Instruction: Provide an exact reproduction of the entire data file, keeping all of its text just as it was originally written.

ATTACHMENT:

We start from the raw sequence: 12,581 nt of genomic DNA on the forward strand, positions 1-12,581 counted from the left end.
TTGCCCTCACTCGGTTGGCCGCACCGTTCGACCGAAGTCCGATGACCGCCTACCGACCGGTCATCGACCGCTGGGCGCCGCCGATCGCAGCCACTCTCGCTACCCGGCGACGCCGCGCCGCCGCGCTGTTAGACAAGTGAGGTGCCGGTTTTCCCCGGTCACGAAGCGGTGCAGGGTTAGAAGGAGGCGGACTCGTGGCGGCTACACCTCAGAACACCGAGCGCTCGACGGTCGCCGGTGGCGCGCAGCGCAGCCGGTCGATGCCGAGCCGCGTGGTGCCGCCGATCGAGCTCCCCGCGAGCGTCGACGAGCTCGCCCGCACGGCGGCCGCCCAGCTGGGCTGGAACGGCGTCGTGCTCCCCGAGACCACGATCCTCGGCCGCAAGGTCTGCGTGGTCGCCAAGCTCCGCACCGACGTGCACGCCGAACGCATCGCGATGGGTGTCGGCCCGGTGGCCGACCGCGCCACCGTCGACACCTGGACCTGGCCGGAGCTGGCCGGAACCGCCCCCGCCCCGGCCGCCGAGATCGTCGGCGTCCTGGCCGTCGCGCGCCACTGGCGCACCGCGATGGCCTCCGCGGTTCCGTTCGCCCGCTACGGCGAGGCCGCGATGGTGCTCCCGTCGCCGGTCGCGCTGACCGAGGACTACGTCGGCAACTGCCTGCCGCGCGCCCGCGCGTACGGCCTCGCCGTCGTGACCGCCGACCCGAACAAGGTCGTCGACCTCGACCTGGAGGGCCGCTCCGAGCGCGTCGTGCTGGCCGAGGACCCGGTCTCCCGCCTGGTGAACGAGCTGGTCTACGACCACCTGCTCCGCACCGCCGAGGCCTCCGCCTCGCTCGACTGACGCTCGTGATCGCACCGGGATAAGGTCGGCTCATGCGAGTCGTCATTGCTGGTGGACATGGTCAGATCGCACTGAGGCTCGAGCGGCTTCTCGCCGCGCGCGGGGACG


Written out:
We start from the raw sequence: 12,581 nt of genomic DNA on the forward strand, positions 1-12,581 counted from the left end.
TTGCCCTCACTCGGTTGGCCGCACCGTTCGACCGAAGTCCGATGACCGCCTACCGACCGGTCATCGACCGCTGGGCGCCGCCGATCGCAGCCACTCTCGCTACCCGGCGACGCCGCGCCGCCGCGCTGTTAGACAAGTGAGGTGCCGGTTTTCCCCGGTCACGAAGCGGTGCAGGGTTAGAAGGAGGCGGACTCGTGGCGGCTACACCTCAGAACACCGAGCGCTCGACGGTCGCCGGTGGCGCGCAGCGCAGCCGGTCGATGCCGAGCCGCGTGGTGCCGCCGATCGAGCTCCCCGCGAGCGTCGACGAGCTCGCCCGCACGGCGGCCGCCCAGCTGGGCTGGAACGGCGTCGTGCTCCCCGAGACCACGATCCTCGGCCGCAAGGTCTGCGTGGTCGCCAAGCTCCGCACCGACGTGCACGCCGAACGCATCGCGATGGGTGTCGGCCCGGTGGCCGACCGCGCCACCGTCGACACCTGGACCTGGCCGGAGCTGGCCGGAACCGCCCCCGCCCCGGCCGCCGAGATCGTCGGCGTCCTGGCCGTCGCGCGCCACTGGCGCACCGCGATGGCCTCCGCGGTTCCGTTCGCCCGCTACGGCGAGGCCGCGATGGTGCTCCCGTCGCCGGTCGCGCTGACCGAGGACTACGTCGGCAACTGCCTGCCGCGCGCCCGCGCGTACGGCCTCGCCGTCGTGACCGCCGACCCGAACAAGGTCGTCGACCTCGACCTGGAGGGCCGCTCCGAGCGCGTCGTGCTGGCCGAGGACCCGGTCTCCCGCCTGGTGAACGAGCTGGTCTACGACCACCTGCTCCGCACCGCCGAGGCCTCCGCCTCGCTCGACTGACGCTCGTGATCGCACCGGGATAAGGTCGGCTCATGCGAGTCGTCATTGCTGGTGGACATGGTCAGATCGCACTGAGGCTCGAGCGGCTTCTCGCCGCGCGCGGGGACG